Yeats' FAIRY AND FOLK
TALES OF THE IRISH PEASANTRY
THE LONG SPOON1
The devil and the hearth-money
collector for Bantry set out one summer
morning to decide a bet they made the night before over a jug of punch. They
wanted to see which would have the best load at sunset, and neither was to pick
up anything that wasn't offered with the good-will of the giver. They passed by
a house, and they heard the poor ban-a-t'yee2 cry out to her
lazy daughter, "Oh, musha ------ take you for
a lazy sthronsuch3 of a girl! do you intend to get up today?" "Oh, oh," says
the taxman, "there's a job for you, Nick." "Ovock," says the other, "it wasn't
from her heart she said it; we must pass on." The next cabin they were passing,
the woman was on the bawnditch4 crying out to her husband that was mending one of his
brogues inside: "Oh, tattheration to you, Nick! you never rung them pigs, and
there they are in the potato drills rootin' away; the ------ run to Lusk with
them." "Another windfall for you," says the man of the inkhorn, but the old
thief shook his horns and wagged his tail. So they went on, and ever so many
prizes were offered to the black fellow without him taking one. Here it was a
gorsoon playing marvels when he should be using his clappers in the corn-field;
and then it was a lazy drone of a servant asleep with his face to the sod when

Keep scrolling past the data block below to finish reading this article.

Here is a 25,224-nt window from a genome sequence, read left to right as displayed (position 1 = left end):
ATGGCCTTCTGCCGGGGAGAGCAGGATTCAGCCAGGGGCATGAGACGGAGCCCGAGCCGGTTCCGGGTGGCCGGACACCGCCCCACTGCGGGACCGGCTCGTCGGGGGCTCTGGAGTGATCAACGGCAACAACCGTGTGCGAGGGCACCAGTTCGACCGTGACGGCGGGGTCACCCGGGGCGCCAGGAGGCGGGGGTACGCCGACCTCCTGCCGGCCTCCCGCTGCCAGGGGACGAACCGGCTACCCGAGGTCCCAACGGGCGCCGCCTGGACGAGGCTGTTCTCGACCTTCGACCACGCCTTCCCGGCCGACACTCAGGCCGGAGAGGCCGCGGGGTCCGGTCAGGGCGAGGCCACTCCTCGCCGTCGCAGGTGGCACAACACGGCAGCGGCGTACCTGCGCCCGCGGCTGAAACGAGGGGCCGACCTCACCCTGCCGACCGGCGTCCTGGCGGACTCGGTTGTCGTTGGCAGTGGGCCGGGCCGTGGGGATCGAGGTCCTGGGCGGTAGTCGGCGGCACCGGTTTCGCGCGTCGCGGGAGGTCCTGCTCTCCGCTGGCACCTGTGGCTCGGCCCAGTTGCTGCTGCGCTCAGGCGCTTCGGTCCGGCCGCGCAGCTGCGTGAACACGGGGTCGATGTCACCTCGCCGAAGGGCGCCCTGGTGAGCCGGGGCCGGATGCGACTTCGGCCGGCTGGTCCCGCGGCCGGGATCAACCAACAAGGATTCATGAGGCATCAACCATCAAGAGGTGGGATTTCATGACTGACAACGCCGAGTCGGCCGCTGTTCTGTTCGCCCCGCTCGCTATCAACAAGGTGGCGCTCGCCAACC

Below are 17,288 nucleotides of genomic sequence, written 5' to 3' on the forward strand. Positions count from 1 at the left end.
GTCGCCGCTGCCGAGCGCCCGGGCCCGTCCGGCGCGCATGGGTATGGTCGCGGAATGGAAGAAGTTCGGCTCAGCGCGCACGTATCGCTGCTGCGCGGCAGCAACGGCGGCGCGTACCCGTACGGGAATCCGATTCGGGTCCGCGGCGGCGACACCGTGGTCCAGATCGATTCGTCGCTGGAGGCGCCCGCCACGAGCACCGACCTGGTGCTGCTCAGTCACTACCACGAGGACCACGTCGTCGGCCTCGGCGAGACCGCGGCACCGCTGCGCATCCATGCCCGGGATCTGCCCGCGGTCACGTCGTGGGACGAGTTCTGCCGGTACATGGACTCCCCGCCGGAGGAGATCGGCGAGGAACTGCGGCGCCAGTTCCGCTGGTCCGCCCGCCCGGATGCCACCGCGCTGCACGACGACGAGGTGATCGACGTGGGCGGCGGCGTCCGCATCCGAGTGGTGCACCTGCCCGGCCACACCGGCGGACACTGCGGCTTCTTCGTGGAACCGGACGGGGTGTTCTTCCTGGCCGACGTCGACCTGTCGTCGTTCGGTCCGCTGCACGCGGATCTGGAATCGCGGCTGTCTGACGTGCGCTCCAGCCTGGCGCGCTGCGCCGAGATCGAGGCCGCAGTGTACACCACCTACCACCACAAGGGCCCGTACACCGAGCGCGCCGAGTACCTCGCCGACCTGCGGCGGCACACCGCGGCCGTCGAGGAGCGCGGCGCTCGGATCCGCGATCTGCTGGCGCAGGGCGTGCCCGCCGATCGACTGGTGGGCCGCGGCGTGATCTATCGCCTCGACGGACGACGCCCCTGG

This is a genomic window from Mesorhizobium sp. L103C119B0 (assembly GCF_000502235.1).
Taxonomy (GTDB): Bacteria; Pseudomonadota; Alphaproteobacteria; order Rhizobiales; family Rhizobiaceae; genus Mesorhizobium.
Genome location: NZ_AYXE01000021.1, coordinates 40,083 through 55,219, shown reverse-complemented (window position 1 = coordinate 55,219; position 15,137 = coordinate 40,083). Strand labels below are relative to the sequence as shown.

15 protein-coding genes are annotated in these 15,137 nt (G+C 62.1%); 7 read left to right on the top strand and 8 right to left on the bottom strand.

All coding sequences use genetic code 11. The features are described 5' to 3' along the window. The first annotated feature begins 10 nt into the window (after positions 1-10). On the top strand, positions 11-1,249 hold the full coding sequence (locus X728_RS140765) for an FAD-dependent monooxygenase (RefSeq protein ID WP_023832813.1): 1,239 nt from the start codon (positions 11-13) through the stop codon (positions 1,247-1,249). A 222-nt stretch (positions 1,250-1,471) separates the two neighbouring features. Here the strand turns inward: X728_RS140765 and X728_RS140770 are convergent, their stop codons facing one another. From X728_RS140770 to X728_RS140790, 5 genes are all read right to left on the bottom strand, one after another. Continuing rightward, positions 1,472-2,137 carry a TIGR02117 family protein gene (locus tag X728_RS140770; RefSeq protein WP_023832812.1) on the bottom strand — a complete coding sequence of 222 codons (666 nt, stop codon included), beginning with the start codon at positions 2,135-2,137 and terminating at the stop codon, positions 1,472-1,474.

he ought to be weeding. No one thought of offering the hearth-money man even a
drink of butter-milk, and at last the sun was within half a foot of the edge of
Cooliagh. They were just then passing Monamolin, and a poor woman that was
straining her supper in a skeeoge outside her cabin-door, seeing the two
standing at the bawn gate, bawled out, "Oh, here's the hearth-money man--run
away wid him." "Got a bite at last," says Nick. "Oh, no, no! it wasn't
from her heart," says the collector.
"Indeed, an' it was from the very foundation-stones it came. No help for
misfortunes; in with you," says he, opening the mouth of his big black bag; and
whether the devil was ever after seen taking the same walk or not, nobody ever
laid eyes on his fellow-traveller again.
1. Legendary Fictions of the Irish Celts.
2. Woman of the house.
3. It. strÅinse--i.e., a lazy thing.
4. Ir. bÃ¡dhun--i.e., enclosure, or wall round a house. From ba,
cows, and dÃºn, a fortress. Properly, cattle-fortress.